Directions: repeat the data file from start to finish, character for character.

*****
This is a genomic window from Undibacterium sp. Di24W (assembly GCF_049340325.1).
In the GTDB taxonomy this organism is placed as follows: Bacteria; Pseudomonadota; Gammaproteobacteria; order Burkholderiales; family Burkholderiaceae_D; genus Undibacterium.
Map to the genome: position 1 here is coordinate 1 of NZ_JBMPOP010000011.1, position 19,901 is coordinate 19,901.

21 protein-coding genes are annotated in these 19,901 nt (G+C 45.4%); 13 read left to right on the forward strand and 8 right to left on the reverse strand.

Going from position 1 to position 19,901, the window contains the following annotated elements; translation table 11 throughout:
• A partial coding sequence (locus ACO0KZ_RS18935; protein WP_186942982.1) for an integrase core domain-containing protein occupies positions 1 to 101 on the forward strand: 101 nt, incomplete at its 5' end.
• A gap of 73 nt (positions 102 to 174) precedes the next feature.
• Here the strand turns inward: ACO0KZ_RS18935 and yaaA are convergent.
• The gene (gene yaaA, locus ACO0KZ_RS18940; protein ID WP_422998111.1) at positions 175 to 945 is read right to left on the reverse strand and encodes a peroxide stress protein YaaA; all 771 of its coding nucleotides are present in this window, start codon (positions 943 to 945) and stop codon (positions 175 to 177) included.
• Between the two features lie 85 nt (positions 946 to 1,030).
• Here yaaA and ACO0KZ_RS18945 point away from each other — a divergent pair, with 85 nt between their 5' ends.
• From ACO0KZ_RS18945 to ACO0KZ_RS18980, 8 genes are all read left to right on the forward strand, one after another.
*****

This is a genomic window from Undibacterium sp. Di24W (assembly GCF_049340325.1).
In the GTDB taxonomy this organism is placed as follows: Bacteria; Pseudomonadota; Gammaproteobacteria; order Burkholderiales; family Burkholderiaceae_D; genus Undibacterium.
Map to the genome: position 1 here is coordinate 1 of NZ_JBMPOP010000011.1, position 19,901 is coordinate 19,901.

21 protein-coding genes are annotated in these 19,901 nt (G+C 45.4%); 13 read left to right on the forward strand and 8 right to left on the reverse strand.

Going from position 1 to position 19,901, the window contains the following annotated elements; translation table 11 throughout:
• A partial coding sequence (locus ACO0KZ_RS18935; protein WP_186942982.1) for an integrase core domain-containing protein occupies positions 1 to 101 on the forward strand: 101 nt, incomplete at its 5' end.
• A gap of 73 nt (positions 102 to 174) precedes the next feature.
• Here the strand turns inward: ACO0KZ_RS18935 and yaaA are convergent.
• The gene (gene yaaA, locus ACO0KZ_RS18940; protein ID WP_422998111.1) at positions 175 to 945 is read right to left on the reverse strand and encodes a peroxide stress protein YaaA; all 771 of its coding nucleotides are present in this window, start codon (positions 943 to 945) and stop codon (positions 175 to 177) included.
• Between the two features lie 85 nt (positions 946 to 1,030).
• Here yaaA and ACO0KZ_RS18945 point away from each other — a divergent pair, with 85 nt between their 5' ends.
• From ACO0KZ_RS18945 to ACO0KZ_RS18980, 8 genes are all read left to right on the forward strand, one after another.